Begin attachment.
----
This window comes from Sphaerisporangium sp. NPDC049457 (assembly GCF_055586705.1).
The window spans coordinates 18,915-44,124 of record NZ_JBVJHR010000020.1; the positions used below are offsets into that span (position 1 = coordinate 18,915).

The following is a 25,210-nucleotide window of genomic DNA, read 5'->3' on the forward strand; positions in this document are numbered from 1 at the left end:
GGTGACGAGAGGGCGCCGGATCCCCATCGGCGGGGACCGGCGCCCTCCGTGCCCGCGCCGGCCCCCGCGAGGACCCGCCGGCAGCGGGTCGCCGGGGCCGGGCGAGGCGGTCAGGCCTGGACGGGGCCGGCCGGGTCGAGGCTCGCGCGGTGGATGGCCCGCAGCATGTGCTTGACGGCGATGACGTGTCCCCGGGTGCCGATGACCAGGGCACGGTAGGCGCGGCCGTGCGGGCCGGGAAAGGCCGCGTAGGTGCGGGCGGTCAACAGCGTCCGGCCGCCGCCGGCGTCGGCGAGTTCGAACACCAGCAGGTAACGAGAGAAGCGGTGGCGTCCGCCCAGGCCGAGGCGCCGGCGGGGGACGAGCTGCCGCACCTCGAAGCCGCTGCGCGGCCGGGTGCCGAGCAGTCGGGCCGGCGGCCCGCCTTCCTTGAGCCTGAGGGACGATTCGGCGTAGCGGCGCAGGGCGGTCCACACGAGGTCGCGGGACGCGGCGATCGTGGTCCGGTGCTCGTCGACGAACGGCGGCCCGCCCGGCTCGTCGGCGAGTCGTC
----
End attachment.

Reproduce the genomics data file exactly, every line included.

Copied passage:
This window comes from Sphaerisporangium sp. NPDC049457 (assembly GCF_055586705.1).
The window spans coordinates 18,915-44,124 of record NZ_JBVJHR010000020.1; the positions used below are offsets into that span (position 1 = coordinate 18,915).

The following is a 25,210-nucleotide window of genomic DNA, read 5'->3' on the forward strand; positions in this document are numbered from 1 at the left end:
GGTGACGAGAGGGCGCCGGATCCCCATCGGCGGGGACCGGCGCCCTCCGTGCCCGCGCCGGCCCCCGCGAGGACCCGCCGGCAGCGGGTCGCCGGGGCCGGGCGAGGCGGTCAGGCCTGGACGGGGCCGGCCGGGTCGAGGCTCGCGCGGTGGATGGCCCGCAGCATGTGCTTGACGGCGATGACGTGTCCCCGGGTGCCGATGACCAGGGCACGGTAGGCGCGGCCGTGCGGGCCGGGAAAGGCCGCGTAGGTGCGGGCGGTCAACAGCGTCCGGCCGCCGCCGGCGTCGGCGAGTTCGAACACCAGCAGGTAACGAGAGAAGCGGTGGCGTCCGCCCAGGCCGAGGCGCCGGCGGGGGACGAGCTGCCGCACCTCGAAGCCGCTGCGCGGCCGGGTGCCGAGCAGTCGGGCCGGCGGCCCGCCTTCCTTGAGCCTGAGGGACGATTCGGCGTAGCGGCGCAGGGCGGTCCACACGAGGTCGCGGGACGCGGCGATCGTGGTCCGGTGCTCGTCGACGAACGGCGGCCCGCCCGGCTCGTCGGCGAGTCGTC